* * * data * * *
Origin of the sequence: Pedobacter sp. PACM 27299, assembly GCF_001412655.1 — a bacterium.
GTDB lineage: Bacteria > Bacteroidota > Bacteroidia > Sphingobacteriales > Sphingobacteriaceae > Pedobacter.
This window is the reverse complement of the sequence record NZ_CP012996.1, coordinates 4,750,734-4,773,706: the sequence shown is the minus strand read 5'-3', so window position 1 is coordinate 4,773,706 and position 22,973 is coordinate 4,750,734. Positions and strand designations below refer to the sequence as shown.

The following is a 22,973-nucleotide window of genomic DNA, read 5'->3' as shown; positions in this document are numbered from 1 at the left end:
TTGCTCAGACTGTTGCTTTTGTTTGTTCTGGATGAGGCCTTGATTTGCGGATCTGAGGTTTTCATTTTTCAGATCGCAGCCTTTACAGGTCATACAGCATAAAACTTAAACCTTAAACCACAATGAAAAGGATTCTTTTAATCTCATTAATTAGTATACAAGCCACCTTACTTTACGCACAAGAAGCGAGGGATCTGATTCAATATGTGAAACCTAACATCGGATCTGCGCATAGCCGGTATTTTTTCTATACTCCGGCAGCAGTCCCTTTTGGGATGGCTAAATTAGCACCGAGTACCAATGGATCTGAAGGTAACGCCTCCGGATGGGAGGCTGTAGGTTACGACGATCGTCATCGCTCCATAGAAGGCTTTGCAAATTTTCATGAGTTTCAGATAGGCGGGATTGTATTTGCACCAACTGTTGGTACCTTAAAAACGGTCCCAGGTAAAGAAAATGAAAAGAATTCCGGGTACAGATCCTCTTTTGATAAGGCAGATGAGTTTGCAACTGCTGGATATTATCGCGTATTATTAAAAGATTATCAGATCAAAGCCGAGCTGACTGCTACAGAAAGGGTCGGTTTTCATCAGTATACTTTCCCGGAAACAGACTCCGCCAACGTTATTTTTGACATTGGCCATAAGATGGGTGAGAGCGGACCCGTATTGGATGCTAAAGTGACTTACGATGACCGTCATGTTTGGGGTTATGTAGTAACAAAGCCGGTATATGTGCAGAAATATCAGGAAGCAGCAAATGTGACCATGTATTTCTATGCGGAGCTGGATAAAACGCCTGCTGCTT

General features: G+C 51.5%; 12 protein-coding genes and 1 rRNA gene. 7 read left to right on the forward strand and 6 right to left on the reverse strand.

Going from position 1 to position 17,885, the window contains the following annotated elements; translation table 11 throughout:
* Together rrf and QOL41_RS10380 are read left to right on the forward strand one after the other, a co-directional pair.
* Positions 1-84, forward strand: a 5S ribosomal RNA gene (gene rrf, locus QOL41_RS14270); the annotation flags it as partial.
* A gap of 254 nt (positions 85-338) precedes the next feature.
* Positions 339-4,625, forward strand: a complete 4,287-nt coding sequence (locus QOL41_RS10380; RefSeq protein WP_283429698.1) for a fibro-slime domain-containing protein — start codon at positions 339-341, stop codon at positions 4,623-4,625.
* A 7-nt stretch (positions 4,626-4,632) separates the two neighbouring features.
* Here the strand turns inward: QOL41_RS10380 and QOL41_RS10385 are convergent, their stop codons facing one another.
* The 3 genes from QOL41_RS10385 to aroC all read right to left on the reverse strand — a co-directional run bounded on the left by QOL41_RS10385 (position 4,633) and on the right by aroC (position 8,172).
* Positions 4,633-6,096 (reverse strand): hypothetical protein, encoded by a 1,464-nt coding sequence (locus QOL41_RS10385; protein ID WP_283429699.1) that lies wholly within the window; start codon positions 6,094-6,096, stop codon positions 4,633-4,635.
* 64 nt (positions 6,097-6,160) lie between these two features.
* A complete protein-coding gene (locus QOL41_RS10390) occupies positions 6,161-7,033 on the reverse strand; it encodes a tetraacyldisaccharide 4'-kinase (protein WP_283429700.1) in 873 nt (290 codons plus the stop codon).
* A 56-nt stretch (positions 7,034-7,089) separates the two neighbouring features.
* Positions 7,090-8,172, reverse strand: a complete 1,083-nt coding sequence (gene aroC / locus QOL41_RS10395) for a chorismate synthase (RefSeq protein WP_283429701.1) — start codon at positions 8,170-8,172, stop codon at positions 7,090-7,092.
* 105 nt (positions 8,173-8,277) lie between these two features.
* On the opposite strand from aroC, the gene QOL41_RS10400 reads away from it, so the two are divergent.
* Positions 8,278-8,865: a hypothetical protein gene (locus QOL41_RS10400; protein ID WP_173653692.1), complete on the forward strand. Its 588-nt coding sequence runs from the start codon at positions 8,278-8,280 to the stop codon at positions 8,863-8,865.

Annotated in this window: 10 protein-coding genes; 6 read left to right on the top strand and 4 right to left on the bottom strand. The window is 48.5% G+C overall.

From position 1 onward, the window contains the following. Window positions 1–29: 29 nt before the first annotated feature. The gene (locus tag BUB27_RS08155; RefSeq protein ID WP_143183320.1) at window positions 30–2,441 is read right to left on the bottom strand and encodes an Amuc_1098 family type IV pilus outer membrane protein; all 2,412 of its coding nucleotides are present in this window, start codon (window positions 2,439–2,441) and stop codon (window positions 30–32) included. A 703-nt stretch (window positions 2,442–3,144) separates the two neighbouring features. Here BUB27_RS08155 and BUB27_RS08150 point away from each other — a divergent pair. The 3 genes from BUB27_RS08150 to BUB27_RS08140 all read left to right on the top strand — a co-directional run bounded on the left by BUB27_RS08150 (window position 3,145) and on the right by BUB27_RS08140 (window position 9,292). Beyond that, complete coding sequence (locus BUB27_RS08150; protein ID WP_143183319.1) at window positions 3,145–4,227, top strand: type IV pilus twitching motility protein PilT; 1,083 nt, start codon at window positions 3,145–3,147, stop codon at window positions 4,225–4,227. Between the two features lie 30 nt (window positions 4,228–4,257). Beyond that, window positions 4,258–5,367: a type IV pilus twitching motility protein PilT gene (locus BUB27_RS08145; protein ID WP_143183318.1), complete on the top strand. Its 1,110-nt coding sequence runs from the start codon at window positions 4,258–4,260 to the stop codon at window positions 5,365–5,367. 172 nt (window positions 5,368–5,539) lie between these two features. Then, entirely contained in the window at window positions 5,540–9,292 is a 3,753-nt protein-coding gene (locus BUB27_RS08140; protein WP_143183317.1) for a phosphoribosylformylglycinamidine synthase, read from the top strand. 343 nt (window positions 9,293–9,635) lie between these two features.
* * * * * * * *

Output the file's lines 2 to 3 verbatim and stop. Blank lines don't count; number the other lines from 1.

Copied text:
GTDB lineage: Bacteria > Bacteroidota > Bacteroidia > Sphingobacteriales > Sphingobacteriaceae > Pedobacter.
This window is the reverse complement of the sequence record NZ_CP012996.1, coordinates 4,750,734-4,773,706: the sequence shown is the minus strand read 5'-3', so window position 1 is coordinate 4,773,706 and position 22,973 is coordinate 4,750,734. Positions and strand designations below refer to the sequence as shown.